- Associated Press - Monday, January 11, 2016

PROVIDENCE, R.I. (AP) - A former technology director at the U.S. Department of Education is returning home to Rhode Island to become the state’s first chief innovation officer.

Democratic Gov. Gina Raimondo said Monday she tapped Richard Culatta to improve government services, increase government transparency and use data to solve problems.

Culatta most recently worked as a senior adviser to U.S. Secretary of Education Arne Duncan before both stepped down last month. He also was executive director of the department’s education technology efforts.

Culatta will be leading a new Rhode Island Office of Innovation that will be based at the campus of Rhode Island College in Providence. He will be an employee of the Rhode Island College Foundation but also a member of the governor’s cabinet.

He begins next week and will make an annual salary of $210,000.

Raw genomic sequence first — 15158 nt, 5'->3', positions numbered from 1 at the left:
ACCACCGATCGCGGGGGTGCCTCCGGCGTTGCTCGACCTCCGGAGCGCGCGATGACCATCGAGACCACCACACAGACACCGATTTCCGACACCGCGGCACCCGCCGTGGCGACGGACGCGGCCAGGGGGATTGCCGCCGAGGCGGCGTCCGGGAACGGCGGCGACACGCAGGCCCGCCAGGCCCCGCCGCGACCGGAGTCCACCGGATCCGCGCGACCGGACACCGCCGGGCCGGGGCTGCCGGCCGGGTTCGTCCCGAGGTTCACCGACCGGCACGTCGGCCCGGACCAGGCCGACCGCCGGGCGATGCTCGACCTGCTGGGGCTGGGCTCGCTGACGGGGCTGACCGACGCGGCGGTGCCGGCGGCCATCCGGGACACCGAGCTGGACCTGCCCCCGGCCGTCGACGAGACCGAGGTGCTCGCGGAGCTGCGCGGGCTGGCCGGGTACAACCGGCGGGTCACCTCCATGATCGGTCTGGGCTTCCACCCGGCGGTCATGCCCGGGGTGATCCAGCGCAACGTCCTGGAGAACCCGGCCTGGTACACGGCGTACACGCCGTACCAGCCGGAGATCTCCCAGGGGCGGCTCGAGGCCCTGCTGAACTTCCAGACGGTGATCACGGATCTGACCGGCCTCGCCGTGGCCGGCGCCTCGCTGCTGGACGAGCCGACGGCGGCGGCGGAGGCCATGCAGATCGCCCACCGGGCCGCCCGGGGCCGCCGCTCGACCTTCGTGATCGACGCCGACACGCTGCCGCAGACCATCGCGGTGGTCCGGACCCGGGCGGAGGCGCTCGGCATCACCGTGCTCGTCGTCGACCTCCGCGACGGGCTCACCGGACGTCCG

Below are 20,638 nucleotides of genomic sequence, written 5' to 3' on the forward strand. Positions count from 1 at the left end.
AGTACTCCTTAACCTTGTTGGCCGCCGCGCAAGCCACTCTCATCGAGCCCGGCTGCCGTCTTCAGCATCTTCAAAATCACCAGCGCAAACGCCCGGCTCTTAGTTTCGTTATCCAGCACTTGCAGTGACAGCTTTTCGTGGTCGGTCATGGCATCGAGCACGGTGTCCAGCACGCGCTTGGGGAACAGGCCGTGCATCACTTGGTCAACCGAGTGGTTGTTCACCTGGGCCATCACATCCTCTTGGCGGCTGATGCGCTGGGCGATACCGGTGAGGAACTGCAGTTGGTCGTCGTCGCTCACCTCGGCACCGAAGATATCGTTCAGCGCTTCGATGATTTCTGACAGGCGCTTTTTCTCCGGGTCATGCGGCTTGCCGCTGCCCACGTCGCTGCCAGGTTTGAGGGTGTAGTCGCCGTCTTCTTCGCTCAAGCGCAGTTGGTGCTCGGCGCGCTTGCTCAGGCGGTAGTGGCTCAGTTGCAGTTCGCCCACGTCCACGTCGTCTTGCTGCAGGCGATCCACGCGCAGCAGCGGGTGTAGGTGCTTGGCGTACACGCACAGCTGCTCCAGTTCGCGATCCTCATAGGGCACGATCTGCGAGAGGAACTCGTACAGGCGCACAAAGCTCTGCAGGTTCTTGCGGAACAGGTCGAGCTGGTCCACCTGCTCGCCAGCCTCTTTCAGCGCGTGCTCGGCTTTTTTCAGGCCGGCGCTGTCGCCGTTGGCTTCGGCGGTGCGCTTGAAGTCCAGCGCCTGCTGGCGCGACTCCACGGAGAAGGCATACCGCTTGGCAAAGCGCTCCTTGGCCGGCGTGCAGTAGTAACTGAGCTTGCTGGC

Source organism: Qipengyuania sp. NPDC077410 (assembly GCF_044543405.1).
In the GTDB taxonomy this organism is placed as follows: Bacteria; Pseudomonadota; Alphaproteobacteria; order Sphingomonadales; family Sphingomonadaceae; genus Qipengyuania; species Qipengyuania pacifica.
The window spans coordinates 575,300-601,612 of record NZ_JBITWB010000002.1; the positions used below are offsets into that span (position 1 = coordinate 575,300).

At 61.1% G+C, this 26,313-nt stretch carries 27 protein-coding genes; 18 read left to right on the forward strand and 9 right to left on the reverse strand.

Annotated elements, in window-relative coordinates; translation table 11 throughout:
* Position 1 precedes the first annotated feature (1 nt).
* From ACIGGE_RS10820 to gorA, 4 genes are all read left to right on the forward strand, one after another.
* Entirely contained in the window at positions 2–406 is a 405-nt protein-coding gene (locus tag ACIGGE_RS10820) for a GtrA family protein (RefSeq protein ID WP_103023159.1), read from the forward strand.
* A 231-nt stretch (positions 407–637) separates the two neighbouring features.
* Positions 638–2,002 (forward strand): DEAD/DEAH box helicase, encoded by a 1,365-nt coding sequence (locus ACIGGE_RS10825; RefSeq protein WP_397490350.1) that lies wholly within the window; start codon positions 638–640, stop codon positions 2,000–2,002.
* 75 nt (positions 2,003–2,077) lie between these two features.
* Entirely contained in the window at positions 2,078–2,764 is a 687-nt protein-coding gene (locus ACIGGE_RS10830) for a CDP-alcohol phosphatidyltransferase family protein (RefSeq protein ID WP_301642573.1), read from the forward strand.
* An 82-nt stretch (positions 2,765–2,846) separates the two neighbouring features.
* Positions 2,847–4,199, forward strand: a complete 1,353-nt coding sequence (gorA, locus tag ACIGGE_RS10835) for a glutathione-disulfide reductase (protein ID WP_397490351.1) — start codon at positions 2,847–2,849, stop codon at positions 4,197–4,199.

The Rhode Island native grew up in Kingston near the University of Rhode Island but said he didn’t expect to return to the state after moving away more than 15 years ago.

He graduated from Brigham Young University in Utah and later worked on technology and workplace collaboration initiatives at the Central Intelligence Agency and in the office of Democratic U.S. Sen. Patty Murray of Washington before joining the Department of Education near the end of President Barack Obama’s first term.

Culatta said he believes Rhode Island under Raimondo’s leadership has the potential to become a hub for cutting-edge innovation within state government and in the private sector.

“If someone asked me even a couple years ago if I thought I would end up back in Rhode Island, I would have said, ‘No,’ just because I didn’t see a way for that to happen,” Culatta said in an interview Monday.

Many big cities now have chief innovation officers, but Rhode Island will be among just a handful of states to have one.

One of his jobs, he said, is inviting help from residents to discover ways that technology could make government services more efficient.

“The most important thing is to crowd-source ideas,” he said. “Innovations sometime come from the most unlikely places.”

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